A fine English late George II period carved mahogany wing armchair. Circa 1760.
Of good rich colour and patination.
This mid-18th century chair exhibits aspects of seat furniture design by the eminent cabinet-maker Paul Saunders (1722-1771). The fluting, fine carving of the Roman acanthus, and bold ”French” scroll feet are characteristic of his work. The fact that this chair is carved with these features to all four legs is a further indication of its excellent quality.
Nb. Now covered in exquisite Colefax fabric. We stripped this antique frame down and can confirm that the whole frame is totally original (photos of which are available upon request).
A supremely comfortable and sophisticated Georgian period wing chair.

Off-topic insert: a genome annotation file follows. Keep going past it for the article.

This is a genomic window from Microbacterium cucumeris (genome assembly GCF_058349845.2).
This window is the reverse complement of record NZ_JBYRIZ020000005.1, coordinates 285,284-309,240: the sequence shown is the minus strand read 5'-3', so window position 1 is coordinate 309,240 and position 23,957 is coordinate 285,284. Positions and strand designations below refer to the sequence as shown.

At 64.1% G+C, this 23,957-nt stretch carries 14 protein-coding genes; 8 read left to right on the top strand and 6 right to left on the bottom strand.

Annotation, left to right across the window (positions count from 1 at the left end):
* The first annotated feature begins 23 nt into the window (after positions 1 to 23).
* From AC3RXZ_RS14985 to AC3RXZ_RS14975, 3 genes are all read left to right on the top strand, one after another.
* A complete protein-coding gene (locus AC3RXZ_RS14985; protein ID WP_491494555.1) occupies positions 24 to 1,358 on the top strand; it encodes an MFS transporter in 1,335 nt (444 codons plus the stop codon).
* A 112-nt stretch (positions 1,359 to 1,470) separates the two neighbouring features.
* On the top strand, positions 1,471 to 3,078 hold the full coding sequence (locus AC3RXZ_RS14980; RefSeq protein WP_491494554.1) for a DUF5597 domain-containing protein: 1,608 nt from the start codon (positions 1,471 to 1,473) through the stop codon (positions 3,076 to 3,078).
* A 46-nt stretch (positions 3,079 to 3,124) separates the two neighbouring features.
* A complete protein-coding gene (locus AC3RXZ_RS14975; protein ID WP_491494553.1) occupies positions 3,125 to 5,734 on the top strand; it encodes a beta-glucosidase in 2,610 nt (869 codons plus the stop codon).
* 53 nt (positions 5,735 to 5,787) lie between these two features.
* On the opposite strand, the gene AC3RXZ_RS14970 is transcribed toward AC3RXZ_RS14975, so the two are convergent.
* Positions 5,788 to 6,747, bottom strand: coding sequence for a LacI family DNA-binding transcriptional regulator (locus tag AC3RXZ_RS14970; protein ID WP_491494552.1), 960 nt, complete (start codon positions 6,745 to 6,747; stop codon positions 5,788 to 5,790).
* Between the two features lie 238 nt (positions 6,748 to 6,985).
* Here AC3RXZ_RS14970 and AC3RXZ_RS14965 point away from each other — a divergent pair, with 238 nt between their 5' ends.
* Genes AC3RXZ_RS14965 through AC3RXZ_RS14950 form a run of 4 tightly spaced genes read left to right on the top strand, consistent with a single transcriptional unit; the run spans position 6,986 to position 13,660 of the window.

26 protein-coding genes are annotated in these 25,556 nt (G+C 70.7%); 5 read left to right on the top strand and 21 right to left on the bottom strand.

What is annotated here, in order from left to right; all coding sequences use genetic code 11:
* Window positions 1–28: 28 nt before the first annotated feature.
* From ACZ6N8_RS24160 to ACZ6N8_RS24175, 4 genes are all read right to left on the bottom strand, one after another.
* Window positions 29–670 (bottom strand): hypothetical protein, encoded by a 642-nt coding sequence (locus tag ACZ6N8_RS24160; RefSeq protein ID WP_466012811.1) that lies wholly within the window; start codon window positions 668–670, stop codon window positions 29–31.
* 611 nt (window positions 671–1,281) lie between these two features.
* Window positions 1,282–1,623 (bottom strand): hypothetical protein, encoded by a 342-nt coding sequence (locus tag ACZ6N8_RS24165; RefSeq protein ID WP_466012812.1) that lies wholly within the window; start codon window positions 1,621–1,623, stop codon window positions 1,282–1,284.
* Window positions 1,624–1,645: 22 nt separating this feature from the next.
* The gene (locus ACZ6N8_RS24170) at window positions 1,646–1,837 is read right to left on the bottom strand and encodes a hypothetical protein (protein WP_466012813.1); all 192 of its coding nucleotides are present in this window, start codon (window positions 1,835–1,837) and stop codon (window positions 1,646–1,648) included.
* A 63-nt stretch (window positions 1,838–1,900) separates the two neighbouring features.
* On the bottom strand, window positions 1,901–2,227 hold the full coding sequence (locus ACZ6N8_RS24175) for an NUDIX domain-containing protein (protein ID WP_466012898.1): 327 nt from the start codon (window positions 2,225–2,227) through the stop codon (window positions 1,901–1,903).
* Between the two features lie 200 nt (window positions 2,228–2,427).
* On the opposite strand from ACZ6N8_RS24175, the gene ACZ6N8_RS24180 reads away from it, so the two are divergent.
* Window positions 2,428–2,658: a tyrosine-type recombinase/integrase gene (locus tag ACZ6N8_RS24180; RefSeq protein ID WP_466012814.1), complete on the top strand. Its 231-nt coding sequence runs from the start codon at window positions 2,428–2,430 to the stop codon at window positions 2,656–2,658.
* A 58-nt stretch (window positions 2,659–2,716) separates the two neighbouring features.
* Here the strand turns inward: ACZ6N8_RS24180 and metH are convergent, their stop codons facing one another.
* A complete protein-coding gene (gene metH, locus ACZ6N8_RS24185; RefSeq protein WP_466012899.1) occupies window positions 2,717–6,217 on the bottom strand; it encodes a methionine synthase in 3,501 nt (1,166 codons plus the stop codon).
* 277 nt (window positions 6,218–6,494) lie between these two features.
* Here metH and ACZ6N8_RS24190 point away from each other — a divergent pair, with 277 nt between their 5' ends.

H. Cescinsky, ‘English Furniture of the Eighteenth Century’ (1911) vol. II, p. 91, fig. 89.
M. Jourdain and F. Rose, ‘English Furniture, The Georgian Period (1750-1830)’ London (1953) p. 71, fig. 30.
Paul Saunders (b.1722 – d.1771) supplied furnishings for both London and country house clients in the 1750s and 1760s, including Holderness House, London, Petworth House, Sussex, Holkham House, Norfolk, and Stowe, Buckinghamshire. His initial training was as an apprentice to the upholsterer Michael Bradshaw in 1738. The latter was probably related to George Smith Bradshaw who became his business partner after 1750. The partnership ended in 1756, but Saunders maintained part of the workshop located in Sutton Street nr. Soho Square. In 1757 he was appointed ‘Tapestry Maker to the King’ and in 1761 he attained the additional role of ‘Yeoman Tapestry Taylor’ in the Great Wardrobe. He held both positions until his death.
Vis. almost identical carved cabriole legs attributable to Paul Saunders – Sothebys, lot 68, 10th February, 1969.